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New Taliban Leader Says Insurgency Will Continue

  • Ayaz Gul

Mullah Akhtar Mohammad Mansour, Taliban militants' new leader, is seen in this undated handout photograph by the Taliban.

Mullah Akhtar Mohammad Mansour, Taliban militants' new leader, is seen in this undated handout photograph by the Taliban.

The Taliban has released an audio message from new leader Mullah Akhtar Mansoor, intended to reassure Taliban leaders, elders, clerics and scholars that the Taliban jihad will continue until the Islamic system is brought to Afghanistan.

Mansoor said all decisions will be taken in the light of Islamic law, be it war or peace talks, and advised his followers not to pay attention to rumors being spread about the Taliban campaign.

He said the Taliban leadership will make all efforts to maintain internal unity at all cost.

"We should keep our unity, we must be united, our enemy will be happy in our separation," Mansoor purportedly said in the message. "This is a big responsibly on us. This is not the work of one, two or three people. This is all our responsibility to carry on jihad until we establish the Islamic state."

FILE - In this undated image released by the FBI, Mullah Omar is seen in a wanted poster. An Afghan official said his government is examining claims that reclusive Taliban leader Mullah Omar is dead.

FILE - In this undated image released by the FBI, Mullah Omar is seen in a wanted poster. An Afghan official said his government is examining claims that reclusive Taliban leader Mullah Omar is dead.

He said Mullah Mohammed Omar gave him all the responsibilities while he was still alive, so he is simply continuing with the mission as instructed by the late leader.

Mansoor's emphasis on maintaining unity in the Taliban ranks gives credence to reports that his appointment has caused rifts in the Islamic insurgent group.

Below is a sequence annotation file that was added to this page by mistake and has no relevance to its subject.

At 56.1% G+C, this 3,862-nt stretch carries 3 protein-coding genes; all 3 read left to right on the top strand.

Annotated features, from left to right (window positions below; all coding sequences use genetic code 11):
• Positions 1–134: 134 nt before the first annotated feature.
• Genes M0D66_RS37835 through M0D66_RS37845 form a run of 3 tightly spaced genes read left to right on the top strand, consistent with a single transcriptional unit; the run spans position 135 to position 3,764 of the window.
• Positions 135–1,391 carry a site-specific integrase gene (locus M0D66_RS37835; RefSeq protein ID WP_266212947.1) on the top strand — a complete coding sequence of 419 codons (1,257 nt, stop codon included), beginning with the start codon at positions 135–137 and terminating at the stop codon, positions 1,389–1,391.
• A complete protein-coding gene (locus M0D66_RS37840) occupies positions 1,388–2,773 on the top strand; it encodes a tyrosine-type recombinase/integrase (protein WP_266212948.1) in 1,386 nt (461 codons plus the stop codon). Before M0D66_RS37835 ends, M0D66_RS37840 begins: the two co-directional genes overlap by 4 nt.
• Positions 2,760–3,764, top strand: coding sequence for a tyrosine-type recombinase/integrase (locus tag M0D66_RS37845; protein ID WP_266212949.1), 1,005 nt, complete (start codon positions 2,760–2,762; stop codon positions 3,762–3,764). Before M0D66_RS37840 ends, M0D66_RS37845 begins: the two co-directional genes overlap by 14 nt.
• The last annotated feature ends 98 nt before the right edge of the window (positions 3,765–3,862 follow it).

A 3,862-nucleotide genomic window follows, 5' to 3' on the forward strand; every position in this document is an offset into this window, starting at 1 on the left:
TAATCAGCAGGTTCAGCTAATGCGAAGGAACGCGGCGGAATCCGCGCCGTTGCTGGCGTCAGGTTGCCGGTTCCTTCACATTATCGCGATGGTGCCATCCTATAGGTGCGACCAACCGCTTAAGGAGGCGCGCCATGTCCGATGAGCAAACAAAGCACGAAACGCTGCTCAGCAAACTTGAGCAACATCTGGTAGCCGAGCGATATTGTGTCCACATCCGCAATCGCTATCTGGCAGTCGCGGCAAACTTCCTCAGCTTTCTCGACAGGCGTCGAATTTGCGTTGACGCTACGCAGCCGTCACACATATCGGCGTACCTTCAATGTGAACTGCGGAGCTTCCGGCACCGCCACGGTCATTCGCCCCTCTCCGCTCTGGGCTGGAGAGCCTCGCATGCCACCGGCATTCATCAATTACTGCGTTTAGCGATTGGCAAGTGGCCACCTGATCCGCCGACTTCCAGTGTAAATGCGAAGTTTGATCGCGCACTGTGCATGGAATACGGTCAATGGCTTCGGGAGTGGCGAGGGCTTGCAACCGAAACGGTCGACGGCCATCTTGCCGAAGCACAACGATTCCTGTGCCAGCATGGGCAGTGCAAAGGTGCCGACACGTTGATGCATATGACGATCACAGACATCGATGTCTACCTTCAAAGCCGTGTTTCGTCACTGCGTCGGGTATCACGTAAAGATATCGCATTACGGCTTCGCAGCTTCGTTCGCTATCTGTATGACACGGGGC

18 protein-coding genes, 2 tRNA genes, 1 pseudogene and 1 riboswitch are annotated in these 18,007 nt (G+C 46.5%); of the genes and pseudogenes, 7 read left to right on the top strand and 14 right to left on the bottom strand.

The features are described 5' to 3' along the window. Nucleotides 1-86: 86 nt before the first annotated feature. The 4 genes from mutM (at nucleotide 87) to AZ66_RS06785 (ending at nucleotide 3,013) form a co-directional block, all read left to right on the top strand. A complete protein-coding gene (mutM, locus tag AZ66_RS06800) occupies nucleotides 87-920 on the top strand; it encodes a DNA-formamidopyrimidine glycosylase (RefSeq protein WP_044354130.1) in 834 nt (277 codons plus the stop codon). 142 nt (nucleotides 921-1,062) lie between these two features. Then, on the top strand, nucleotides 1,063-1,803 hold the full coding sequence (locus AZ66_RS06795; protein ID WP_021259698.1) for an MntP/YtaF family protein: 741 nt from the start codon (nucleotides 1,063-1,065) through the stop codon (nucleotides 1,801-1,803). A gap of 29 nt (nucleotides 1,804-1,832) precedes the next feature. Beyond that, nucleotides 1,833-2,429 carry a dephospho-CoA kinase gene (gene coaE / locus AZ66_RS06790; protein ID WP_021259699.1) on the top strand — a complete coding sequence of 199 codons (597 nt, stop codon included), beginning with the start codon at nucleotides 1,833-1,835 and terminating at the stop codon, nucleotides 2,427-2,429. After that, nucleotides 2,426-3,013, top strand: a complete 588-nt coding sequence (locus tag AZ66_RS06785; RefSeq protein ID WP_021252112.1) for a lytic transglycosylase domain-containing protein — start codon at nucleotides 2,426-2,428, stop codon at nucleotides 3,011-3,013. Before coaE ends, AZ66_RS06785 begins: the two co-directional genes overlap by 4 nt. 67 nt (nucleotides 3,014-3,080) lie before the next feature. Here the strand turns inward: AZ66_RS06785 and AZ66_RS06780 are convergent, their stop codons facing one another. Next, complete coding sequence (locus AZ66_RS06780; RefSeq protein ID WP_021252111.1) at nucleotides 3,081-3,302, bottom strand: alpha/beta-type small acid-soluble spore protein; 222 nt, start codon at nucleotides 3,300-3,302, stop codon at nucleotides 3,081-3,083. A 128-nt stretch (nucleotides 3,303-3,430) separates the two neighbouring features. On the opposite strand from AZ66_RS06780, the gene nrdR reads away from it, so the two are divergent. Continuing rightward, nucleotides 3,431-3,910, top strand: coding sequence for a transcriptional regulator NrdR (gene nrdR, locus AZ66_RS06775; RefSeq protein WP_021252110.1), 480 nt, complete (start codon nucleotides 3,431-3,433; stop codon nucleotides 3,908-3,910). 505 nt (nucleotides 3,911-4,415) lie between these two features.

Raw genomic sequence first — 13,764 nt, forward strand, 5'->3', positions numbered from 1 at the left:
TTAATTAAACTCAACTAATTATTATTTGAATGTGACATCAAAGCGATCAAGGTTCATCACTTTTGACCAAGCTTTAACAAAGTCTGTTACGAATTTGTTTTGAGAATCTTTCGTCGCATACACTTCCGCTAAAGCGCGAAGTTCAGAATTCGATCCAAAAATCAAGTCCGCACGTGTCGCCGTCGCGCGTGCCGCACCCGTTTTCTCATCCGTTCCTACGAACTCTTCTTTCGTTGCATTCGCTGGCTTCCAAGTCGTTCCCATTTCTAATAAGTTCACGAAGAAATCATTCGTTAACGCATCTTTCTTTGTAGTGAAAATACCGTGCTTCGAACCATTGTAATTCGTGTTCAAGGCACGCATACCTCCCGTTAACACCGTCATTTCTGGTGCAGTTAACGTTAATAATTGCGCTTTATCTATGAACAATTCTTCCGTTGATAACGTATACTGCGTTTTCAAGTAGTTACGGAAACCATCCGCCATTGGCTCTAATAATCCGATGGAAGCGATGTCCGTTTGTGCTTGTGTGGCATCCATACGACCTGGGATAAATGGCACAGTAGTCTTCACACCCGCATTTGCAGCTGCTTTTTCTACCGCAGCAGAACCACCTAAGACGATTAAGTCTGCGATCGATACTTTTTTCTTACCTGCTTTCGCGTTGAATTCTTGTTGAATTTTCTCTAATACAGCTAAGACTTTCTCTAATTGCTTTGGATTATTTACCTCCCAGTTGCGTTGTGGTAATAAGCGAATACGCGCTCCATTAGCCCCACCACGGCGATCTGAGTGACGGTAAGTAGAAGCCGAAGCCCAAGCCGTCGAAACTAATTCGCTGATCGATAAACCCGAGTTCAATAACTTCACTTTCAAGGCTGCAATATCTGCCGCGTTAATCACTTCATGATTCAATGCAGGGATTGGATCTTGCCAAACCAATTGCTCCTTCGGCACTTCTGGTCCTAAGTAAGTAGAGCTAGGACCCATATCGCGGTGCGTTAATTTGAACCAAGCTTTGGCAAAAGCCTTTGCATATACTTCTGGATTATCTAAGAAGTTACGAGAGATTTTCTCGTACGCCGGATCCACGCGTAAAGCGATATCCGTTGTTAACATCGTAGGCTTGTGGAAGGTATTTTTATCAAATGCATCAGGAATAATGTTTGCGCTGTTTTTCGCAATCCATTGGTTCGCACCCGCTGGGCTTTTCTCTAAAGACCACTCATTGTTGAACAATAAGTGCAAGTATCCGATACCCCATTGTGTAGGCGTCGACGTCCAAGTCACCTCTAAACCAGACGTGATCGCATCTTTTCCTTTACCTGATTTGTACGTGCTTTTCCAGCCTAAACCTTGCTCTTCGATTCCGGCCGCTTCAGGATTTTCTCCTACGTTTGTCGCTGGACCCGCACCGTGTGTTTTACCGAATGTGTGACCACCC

Haqqani network

Earlier Saturday the Taliban denied reports of the death of Jalaluddin Haqqani, the founder of the Haqqani network.

Friday the Taliban announced that Haqqani's son, Sirajuddin Haqqani, had been appointed one of two deputies to Mullah Mansoor, the new leader of the militant group.

In a Pashto language statement sent to VOA and other media outlets Saturday, Taliban spokesman Zabihullah Mujahid said Jalaluddin Haqqani was sick but has now fully recovered.

The Taliban has named Mansoor to replace Taliban founder Omar, whose death was disclosed earlier this week.

The White House said U.S. intelligence can confirm Taliban leader Omar is dead, but did not say how long ago he died or under what circumstances.

An Afghan store clerk shows a calendar with pictures of Afghan leaders including Mullah Mohammad Omar, bottom row, second left, in Kandahar, south of Kabul, Afghanistan, July 30, 2015.

An Afghan store clerk shows a calendar with pictures of Afghan leaders including Mullah Mohammad Omar, bottom row, second left, in Kandahar, south of Kabul, Afghanistan, July 30, 2015.

An Afghan Taliban splinter faction called Fidai Mahaz, which first leaked the news of Omar's death few days ago, claimed Saturday that the Taliban's founder was in fact poisoned to death.

The Taliban has not yet commented on the claims.

'Genuine peace'

The United States is calling on the Taliban's new leaders to take part in what the U.S. sees as an extremely promising opportunity for "a genuine peace" and reconciliation between the Taliban and the Kabul government.

U.S. Special Representative for Afghanistan and Pakistan Daniel Feldman, the top American diplomat working on Afghan peace efforts, said the United States hopes all sides will move beyond the cancellation of Friday's scheduled peace talks following confirmation of Omar's death.

Saturday, Feldman met with Pakistan military chief General Raheel Sharif to praise "his role in bringing all parties to peace talks between Afghanistan Government and Taliban."

A Pakistan military statement quoted Ambassador Feldman as saying he "hoped with all sincerity that talks would resume soon to bring lasting peace."

Mansoor is seen as close to Pakistan, which is believed to have sheltered and supported the insurgents through the war. Whether he'll be keen to sit down for peace talks with the Afghan government remains in question.

Meanwhile, Taliban attacks against Afghan officials and forces have intensified with their annual warm-weather offensive.

Local security forces increasingly find themselves under attack as NATO and U.S. troops ended their combat mission in the country at the end of last year.

Luis Ramirez contributed to this report from the White House.

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